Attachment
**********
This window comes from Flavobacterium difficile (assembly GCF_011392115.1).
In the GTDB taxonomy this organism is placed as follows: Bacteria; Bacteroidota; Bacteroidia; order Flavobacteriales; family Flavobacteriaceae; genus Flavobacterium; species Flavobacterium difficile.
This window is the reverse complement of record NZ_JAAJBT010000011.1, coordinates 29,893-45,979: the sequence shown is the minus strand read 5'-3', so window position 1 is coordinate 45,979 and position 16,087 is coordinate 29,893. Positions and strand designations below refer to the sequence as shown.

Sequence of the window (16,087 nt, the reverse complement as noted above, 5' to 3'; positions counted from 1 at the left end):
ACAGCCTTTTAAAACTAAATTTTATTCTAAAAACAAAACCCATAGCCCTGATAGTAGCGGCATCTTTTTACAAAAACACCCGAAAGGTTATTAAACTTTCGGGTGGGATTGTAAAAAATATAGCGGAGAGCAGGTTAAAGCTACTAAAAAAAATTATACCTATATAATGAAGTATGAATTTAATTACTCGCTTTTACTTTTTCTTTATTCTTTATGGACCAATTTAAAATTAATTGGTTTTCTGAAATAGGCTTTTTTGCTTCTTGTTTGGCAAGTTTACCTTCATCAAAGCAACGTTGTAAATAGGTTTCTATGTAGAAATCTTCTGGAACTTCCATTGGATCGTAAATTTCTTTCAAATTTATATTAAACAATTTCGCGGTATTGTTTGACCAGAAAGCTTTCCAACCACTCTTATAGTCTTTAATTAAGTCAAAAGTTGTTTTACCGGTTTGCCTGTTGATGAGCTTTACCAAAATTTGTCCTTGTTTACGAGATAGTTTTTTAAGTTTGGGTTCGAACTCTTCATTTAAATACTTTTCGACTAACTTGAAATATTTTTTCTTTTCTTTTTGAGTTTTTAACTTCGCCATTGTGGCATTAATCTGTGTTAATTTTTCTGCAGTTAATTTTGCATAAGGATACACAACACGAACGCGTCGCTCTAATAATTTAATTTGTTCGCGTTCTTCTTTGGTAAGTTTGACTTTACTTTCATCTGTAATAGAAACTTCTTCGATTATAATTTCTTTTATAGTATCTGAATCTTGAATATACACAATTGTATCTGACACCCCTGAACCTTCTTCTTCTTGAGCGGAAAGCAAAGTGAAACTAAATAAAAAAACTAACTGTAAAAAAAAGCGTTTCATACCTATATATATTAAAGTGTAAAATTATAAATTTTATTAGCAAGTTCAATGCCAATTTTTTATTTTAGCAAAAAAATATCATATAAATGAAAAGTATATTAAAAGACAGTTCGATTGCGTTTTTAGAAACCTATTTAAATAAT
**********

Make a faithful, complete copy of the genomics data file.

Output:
This window comes from Flavobacterium difficile (assembly GCF_011392115.1).
In the GTDB taxonomy this organism is placed as follows: Bacteria; Bacteroidota; Bacteroidia; order Flavobacteriales; family Flavobacteriaceae; genus Flavobacterium; species Flavobacterium difficile.
This window is the reverse complement of record NZ_JAAJBT010000011.1, coordinates 29,893-45,979: the sequence shown is the minus strand read 5'-3', so window position 1 is coordinate 45,979 and position 16,087 is coordinate 29,893. Positions and strand designations below refer to the sequence as shown.

Sequence of the window (16,087 nt, the reverse complement as noted above, 5' to 3'; positions counted from 1 at the left end):
ACAGCCTTTTAAAACTAAATTTTATTCTAAAAACAAAACCCATAGCCCTGATAGTAGCGGCATCTTTTTACAAAAACACCCGAAAGGTTATTAAACTTTCGGGTGGGATTGTAAAAAATATAGCGGAGAGCAGGTTAAAGCTACTAAAAAAAATTATACCTATATAATGAAGTATGAATTTAATTACTCGCTTTTACTTTTTCTTTATTCTTTATGGACCAATTTAAAATTAATTGGTTTTCTGAAATAGGCTTTTTTGCTTCTTGTTTGGCAAGTTTACCTTCATCAAAGCAACGTTGTAAATAGGTTTCTATGTAGAAATCTTCTGGAACTTCCATTGGATCGTAAATTTCTTTCAAATTTATATTAAACAATTTCGCGGTATTGTTTGACCAGAAAGCTTTCCAACCACTCTTATAGTCTTTAATTAAGTCAAAAGTTGTTTTACCGGTTTGCCTGTTGATGAGCTTTACCAAAATTTGTCCTTGTTTACGAGATAGTTTTTTAAGTTTGGGTTCGAACTCTTCATTTAAATACTTTTCGACTAACTTGAAATATTTTTTCTTTTCTTTTTGAGTTTTTAACTTCGCCATTGTGGCATTAATCTGTGTTAATTTTTCTGCAGTTAATTTTGCATAAGGATACACAACACGAACGCGTCGCTCTAATAATTTAATTTGTTCGCGTTCTTCTTTGGTAAGTTTGACTTTACTTTCATCTGTAATAGAAACTTCTTCGATTATAATTTCTTTTATAGTATCTGAATCTTGAATATACACAATTGTATCTGACACCCCTGAACCTTCTTCTTCTTGAGCGGAAAGCAAAGTGAAACTAAATAAAAAAACTAACTGTAAAAAAAAGCGTTTCATACCTATATATATTAAAGTGTAAAATTATAAATTTTATTAGCAAGTTCAATGCCAATTTTTTATTTTAGCAAAAAAATATCATATAAATGAAAAGTATATTAAAAGACAGTTCGATTGCGTTTTTAGAAACCTATTTAAATAAT